Regional Forum advocates for establishment of Femicide monitoring mechanisms in the Western Balkans
5 December 2022 – For the fourth year in a row, the Regional Forum on Ending Violence against Women in the Western Balkans and Türkiye “Integrated Policies, Inclusive Partnerships” was hosted with an aim to advance the gender equality agenda towards preventing and responding to violence against women in the region.
Organized virtually on 29-30 November within the 16 Days of Activism against Gender-Based Violence, the Forum brought together over 300 participants including state representatives, civil society and regional organizations, ombudsperson offices, and well-respected figures from cinema, literature, and sports from across the Western Balkans and beyond.
This year, the event discussed the establishment of femicide watches/observatories in the region, strategies to strengthen alliances and networks among and between women’s rights organizations and state governments, and to improve referral systems for survivors of violence.
The largest regional event gathering key stakeholders on ending violence against women, the Forum saw unprecedented levels of cooperation among state actors in its convening. The event was organized by UN Women and co-convened by the Council of Europe, the European Union, the Ministry of Health and Social Protection of Albania, the Ministry of Justice of Kosovo, the Ministry for Human and Minority Rights of Montenegro, the Ministry of Labor and Social Policy of North Macedonia, and the Agency for Gender Equality of Bosnia and Herzegovina.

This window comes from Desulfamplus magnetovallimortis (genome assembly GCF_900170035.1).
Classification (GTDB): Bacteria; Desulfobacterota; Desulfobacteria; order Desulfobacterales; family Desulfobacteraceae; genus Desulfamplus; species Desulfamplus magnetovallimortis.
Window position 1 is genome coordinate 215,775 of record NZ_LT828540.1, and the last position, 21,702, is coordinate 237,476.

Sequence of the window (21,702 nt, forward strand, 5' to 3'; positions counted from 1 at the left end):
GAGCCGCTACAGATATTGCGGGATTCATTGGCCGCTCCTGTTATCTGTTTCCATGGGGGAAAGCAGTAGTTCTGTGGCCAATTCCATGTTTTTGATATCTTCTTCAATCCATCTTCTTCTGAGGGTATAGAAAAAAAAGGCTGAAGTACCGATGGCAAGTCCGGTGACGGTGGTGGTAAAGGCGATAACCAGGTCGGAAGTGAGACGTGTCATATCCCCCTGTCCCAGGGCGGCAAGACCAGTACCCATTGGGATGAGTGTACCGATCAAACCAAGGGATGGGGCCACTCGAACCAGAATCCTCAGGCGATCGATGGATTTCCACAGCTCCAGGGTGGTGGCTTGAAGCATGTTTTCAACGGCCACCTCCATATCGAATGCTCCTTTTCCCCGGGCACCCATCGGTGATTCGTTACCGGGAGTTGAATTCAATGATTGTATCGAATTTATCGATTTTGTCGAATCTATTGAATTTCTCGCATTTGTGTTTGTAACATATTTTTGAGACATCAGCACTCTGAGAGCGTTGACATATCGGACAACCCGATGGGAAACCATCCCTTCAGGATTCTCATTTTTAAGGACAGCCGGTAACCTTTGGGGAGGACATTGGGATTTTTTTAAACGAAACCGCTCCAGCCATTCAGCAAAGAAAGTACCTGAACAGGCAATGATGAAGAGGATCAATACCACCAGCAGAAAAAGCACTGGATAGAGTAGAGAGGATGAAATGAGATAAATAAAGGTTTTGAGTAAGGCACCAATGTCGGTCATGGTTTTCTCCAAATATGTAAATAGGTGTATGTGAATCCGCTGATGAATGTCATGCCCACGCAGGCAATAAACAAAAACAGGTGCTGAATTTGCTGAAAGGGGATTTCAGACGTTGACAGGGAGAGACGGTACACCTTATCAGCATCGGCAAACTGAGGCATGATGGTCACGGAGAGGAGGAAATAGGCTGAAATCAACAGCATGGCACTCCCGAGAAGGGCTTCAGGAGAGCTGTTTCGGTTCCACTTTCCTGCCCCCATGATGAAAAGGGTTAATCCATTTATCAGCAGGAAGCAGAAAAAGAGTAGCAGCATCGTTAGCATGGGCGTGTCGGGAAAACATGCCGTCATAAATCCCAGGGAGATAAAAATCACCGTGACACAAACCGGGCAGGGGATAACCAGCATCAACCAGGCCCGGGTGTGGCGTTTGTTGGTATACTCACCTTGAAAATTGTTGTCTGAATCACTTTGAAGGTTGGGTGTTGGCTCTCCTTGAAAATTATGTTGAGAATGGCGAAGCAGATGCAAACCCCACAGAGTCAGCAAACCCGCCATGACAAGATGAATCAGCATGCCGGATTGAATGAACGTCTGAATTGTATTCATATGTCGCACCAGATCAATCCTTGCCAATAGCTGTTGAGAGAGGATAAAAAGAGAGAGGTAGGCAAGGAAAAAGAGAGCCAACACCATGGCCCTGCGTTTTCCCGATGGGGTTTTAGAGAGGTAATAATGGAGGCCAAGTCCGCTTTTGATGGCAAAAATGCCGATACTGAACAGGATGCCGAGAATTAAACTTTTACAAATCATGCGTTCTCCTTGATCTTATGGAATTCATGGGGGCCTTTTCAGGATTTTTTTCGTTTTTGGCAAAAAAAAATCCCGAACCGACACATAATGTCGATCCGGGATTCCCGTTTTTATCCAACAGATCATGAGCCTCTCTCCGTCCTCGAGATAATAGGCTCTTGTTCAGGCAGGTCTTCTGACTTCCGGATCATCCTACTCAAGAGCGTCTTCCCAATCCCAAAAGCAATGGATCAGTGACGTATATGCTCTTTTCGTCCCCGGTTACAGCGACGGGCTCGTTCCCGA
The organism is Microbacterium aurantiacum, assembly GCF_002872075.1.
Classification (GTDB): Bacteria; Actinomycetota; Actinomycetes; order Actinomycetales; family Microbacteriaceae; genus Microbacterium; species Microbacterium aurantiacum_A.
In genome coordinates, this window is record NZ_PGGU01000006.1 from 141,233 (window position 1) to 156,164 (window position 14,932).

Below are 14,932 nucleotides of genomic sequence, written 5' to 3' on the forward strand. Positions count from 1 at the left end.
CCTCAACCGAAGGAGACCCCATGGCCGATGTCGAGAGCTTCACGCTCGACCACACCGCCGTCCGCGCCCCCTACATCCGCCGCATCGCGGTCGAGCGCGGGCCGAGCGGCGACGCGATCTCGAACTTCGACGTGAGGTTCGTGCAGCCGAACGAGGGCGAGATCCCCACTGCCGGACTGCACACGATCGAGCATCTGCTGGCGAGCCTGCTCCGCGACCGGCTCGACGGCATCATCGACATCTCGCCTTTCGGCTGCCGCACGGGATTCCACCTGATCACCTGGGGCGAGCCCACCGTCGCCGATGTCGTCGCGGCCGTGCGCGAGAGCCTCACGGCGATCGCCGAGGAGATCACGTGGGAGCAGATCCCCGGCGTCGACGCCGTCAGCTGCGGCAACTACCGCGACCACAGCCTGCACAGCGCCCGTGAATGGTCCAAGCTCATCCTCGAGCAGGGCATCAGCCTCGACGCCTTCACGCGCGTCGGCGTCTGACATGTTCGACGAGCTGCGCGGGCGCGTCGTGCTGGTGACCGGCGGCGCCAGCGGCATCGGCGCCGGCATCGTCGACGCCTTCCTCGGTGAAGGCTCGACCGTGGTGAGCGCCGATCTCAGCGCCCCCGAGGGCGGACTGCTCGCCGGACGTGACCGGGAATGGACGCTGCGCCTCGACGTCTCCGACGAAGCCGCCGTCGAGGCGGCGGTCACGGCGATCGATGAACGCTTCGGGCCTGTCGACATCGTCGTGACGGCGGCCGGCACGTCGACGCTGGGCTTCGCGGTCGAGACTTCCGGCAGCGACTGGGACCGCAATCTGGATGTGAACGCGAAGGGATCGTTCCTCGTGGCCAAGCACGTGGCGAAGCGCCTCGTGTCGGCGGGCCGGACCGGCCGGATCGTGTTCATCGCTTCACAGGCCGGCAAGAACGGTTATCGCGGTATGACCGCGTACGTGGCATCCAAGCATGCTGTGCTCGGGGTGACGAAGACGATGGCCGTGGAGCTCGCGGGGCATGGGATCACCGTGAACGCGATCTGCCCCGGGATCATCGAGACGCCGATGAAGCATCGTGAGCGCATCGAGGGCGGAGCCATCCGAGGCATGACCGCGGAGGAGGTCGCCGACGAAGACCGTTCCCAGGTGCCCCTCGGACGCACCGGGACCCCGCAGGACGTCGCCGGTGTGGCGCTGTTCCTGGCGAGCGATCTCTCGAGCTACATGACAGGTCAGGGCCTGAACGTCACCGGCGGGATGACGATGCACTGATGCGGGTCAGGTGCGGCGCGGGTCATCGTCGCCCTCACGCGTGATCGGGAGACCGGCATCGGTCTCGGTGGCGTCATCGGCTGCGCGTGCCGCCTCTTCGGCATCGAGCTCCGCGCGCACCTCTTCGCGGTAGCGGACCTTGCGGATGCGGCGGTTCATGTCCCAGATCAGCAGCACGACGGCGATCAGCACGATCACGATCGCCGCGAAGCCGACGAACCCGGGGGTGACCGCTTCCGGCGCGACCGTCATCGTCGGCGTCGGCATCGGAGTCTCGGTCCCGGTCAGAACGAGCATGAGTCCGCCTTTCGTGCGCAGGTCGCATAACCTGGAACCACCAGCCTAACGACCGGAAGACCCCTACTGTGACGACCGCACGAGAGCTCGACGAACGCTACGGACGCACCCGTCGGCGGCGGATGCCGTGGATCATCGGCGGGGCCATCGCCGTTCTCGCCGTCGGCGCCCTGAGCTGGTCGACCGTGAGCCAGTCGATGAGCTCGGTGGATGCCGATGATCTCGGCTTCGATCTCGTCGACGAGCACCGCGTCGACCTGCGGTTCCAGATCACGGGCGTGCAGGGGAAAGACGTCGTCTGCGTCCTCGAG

Speaking at the opening of the event, Ogerta Manastirliu, Minister of Health and Social Protection of Albania said: “Violence against women and girls, especially femicide as its most severe manifestation, continues to plague our societies. This Regional Forum is timely for us to address these relevant issues.”
“Today’s Forum is happening at a critical moment when meaningful decisions are needed, and I hope we can all be part of creating solutions to bring an end to violence against women and girls,” observed Albulena Haxhiu, Minister of Justice of Kosovo.
Jovana Trenčevska, Minister of Labour and Social Policy of North Macedonia stated: “Let’s resist violence and join forces to put an end to it together. We speak of a world without violence today, and we work towards it every day. Why? Because we are stronger, louder, and braver together!”